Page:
Hurricane-forced rain and frustratingly intense traffic could not impede the “J.Cole-vah Witnesses” from coming out Friday night (Aug. 21) to support their leader, Dreamville Records founder, J. Cole.
With a mirroring album cover of his most recent release, the critically acclaimed 2014 Forest Hills Drive, the entire show seemed conversational, giving the expansive arena an intimate feel. Looking more like The Weeknd than the savior of hip-hop, Cole consecutively went through his third studio album, mixing in anecdotal interludes between a few of the songs.
Before breaking into his anti-“save a ho” anthem, “No Role Modelz,” Cole recanted his experience with women with a Hollywood mentality, specifically one young lady in particular who had a rear end that was comparatively similar to “a bag of wet cement mixed with some SuperGlue rubber adhesive type shit”. He continued on to express his distaste for the microwave lifestyle, although he revealed that he himself falls for a thirst trap every now and again.
Another soliloquy comes with “St. Tropez”, as he admits that he in fact has never been to the French Riviera: “If you paid me a million dollars right now, I couldn’t point to it on a map”, rather explaining that the song flushes out his mentality of making it out of Fayetteville, North Carolina. He looks back on moving to New York City and grinding hard to reach all of his goals and aspirations.
St. Tropez (as well as the other places like it: Paris France; London, England; Los Angeles, California; Houston, Texas) is a metaphor for Cole overcoming his small town mentality. More anecdotes follow as Cole talks about the guys he grew up and how many of them are 30+ years old still on their mother’s couch. But Jermaine explained how his necessity to break free from his comfort zone is what helped him find his successes.
Cole gave food for thought, but coupled it with some of his more high-energy jams. The crowd went absolutely crazy during the standout tracks from the album, “A Tale of 2 Citiez” (which came with its own Snapchat filter), “Wet Dreamz”, and “GOMD”. The expansive projection screen and LED lighting heightened the music, reflecting whatever emotion Cole was trying to convey, whether a swirling star scape or the world-famous Hollywood sign slowly burning.
Cole World did not neglect his other albums though, throughout the set, he broke from Forest Hills to perform a trifecta of songs from his first album Cole World: The Sideline Story: “Lights Please”, “In The Morning” (sans Drake), “Nobody’s Perfect”. A perfect treat, the amped crowd rapped every word to the soon-to-be classic tracks.
As Cole wrapped up the last song on the album, “Love Yourz”, everyone began to file out of the arena as he left the stage, seemingly ending the concert. Instead, the West Indian-tinged track “Can’t Get Enough” began to ease through the speakers as Cole returned for his encore performance. He followed with the sensual and seductive hit “Planes”, joined by the reappearance of opener Jeremih, much to the pleasure of the crowd, many of whom were not present for his initial performance, due to the impeding weather.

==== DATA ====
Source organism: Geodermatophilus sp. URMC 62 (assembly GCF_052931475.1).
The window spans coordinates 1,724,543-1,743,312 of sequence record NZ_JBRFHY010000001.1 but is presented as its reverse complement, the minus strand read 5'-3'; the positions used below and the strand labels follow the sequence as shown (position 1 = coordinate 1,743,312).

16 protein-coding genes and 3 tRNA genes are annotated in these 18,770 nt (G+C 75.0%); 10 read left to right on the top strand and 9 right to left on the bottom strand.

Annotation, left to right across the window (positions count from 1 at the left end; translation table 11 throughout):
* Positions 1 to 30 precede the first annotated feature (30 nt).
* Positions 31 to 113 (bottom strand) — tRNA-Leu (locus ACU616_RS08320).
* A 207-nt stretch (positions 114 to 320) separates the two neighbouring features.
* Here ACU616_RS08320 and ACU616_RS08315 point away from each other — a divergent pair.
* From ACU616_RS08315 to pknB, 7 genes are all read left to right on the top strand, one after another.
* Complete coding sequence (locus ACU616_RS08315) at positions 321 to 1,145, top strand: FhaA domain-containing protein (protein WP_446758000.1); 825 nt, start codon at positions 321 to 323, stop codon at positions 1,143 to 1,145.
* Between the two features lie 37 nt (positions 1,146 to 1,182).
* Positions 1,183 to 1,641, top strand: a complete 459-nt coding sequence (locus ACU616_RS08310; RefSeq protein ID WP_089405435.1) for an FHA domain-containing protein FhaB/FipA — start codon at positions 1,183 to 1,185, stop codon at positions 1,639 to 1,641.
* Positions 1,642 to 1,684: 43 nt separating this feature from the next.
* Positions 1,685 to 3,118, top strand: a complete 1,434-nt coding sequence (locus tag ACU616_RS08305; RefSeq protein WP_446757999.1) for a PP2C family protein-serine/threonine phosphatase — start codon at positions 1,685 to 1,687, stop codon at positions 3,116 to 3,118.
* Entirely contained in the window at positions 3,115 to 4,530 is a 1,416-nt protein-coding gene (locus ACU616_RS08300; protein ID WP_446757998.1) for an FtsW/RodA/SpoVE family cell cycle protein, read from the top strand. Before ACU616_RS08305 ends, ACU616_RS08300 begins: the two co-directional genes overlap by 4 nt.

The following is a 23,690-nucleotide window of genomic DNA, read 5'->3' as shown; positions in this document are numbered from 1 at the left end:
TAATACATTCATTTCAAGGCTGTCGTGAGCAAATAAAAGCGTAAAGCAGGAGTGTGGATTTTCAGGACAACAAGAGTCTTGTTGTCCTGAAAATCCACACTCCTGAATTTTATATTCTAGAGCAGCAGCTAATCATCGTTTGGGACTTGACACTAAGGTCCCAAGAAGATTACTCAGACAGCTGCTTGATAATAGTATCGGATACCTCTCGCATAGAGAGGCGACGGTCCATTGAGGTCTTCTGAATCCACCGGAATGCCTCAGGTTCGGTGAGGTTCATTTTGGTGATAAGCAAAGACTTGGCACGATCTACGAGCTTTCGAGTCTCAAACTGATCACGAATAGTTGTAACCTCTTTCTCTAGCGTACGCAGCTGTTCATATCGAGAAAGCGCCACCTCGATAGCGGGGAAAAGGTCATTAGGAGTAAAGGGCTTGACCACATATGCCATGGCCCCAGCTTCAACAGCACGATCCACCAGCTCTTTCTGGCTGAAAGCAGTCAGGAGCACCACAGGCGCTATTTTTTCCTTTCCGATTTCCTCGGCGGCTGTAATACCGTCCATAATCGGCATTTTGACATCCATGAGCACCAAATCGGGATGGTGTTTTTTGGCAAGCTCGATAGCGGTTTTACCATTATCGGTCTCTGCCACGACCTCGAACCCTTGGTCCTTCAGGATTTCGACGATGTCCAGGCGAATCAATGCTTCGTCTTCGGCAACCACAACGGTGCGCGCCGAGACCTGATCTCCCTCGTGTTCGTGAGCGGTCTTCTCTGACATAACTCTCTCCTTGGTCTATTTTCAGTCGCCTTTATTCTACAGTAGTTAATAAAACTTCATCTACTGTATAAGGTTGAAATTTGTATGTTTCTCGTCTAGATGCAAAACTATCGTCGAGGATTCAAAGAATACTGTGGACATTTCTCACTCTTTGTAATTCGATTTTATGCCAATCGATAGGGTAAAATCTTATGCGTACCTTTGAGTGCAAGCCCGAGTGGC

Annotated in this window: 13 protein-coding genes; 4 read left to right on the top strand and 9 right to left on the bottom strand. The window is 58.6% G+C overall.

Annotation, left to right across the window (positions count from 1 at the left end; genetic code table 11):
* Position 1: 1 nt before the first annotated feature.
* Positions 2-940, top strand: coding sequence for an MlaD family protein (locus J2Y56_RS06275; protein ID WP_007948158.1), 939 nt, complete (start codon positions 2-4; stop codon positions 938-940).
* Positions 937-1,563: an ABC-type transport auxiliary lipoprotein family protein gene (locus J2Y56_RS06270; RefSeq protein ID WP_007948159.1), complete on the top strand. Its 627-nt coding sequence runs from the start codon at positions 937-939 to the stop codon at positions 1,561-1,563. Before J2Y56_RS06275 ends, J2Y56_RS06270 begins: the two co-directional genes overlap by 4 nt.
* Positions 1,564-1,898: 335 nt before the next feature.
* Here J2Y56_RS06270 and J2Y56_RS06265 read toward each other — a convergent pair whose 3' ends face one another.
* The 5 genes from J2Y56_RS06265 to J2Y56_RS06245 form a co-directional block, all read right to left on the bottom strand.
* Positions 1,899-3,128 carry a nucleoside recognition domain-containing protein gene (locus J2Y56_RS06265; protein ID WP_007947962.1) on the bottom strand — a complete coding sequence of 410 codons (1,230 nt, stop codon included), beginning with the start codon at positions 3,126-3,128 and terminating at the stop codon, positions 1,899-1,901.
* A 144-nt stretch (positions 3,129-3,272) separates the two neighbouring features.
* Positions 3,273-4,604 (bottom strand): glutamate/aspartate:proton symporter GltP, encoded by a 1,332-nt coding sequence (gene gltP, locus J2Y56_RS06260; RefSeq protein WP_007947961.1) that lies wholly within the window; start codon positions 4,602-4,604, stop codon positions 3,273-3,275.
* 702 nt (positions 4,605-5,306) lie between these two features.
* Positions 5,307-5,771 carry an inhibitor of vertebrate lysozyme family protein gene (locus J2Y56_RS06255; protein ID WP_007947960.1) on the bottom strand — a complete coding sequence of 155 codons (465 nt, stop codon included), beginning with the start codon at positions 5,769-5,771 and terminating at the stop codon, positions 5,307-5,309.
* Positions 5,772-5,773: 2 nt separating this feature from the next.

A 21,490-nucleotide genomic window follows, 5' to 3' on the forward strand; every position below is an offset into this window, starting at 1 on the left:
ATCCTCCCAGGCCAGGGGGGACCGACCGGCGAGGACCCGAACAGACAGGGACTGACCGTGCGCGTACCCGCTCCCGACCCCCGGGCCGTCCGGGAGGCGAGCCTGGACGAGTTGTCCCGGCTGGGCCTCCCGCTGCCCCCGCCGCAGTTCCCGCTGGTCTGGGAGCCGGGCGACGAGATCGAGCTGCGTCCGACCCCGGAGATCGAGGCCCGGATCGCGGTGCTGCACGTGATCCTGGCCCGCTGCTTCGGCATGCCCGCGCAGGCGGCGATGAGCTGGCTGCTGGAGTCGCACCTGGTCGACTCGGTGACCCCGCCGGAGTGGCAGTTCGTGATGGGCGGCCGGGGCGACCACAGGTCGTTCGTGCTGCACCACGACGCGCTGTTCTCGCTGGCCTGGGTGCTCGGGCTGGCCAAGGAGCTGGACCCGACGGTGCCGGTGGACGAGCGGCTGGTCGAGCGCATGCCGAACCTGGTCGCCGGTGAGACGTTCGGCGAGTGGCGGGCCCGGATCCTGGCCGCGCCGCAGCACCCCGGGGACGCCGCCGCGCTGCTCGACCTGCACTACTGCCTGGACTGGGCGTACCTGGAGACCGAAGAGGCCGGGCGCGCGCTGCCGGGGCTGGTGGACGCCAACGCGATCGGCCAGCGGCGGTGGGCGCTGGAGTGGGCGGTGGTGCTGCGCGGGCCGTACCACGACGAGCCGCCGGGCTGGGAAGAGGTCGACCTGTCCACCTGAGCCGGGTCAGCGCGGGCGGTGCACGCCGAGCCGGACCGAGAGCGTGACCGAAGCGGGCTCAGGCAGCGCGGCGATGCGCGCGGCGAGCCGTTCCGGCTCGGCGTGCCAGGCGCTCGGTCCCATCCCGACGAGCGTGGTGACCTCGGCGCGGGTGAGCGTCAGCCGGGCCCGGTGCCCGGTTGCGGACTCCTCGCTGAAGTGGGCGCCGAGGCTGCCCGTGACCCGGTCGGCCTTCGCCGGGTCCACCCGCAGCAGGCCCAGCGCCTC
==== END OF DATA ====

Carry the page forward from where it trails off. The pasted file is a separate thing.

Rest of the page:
As Jeremih exited the stage crooning his portion of the Wale song “The Body”, J. Cole flexed his own vocals, segueing smoothly into his first single “Work Out”. The night ended on a high note as Cole finished with his two highest-charting singles, “Crooked Smile” and “Power Trip”, turning the Cynthia Woods Mitchell Pavilion into the world’s largest karaoke night.
Before assessing J. Cole’s first concert in Houston since the Dollar and A Dream Tour, mentions must be made of YG and Jeremih, both putting on an amazing performance to the crowd slowly trickling into the pavilion. The concert took an intermission as the rain and bad weather picked up, forcing the venue officials to ask everyone the hill of the pavilion to find stable covering. Nevertheless, once Big Sean took the stage, it was full steam ahead.
Sean Don went through all of his hits, from “Dance (A$s)” to “My Last”, continuing on to some of his newer tracks from Dark Sky Paradise. A special moment of the night came as the entire arena was illuminated during his performance of “One Man Can Change The World”, followed by a group empowerment moment as Sean reflected on the life of his late grandmother. Naturally, Big Sean capped his opening set with his overtly NSFW singe “IDFWU”, appropriately accompanied by a plethora of middle fingers from the eager crowd.
If Cole’s intent was to give us an intimate glimpse at the album he has worked so diligently on, that surely was the takeaway from the whole experience. Hollywood Cole is still that young man from Fayetteville, however, now Jermaine Cole is a platinum-selling artist in the same conversation as Drake, Kendrick Lamar, and Jay Z. If these past three albums and four years have been any indication to the potential that J. Cole possesses, then his career is only looking brighter and brighter.
J. Cole Set List
A Tale of 2 Citiez
In The Morning
No Role Modelz
Can’t Get Enough
Planes (featuring Jeremih)
Twitter – @Shea_Jordan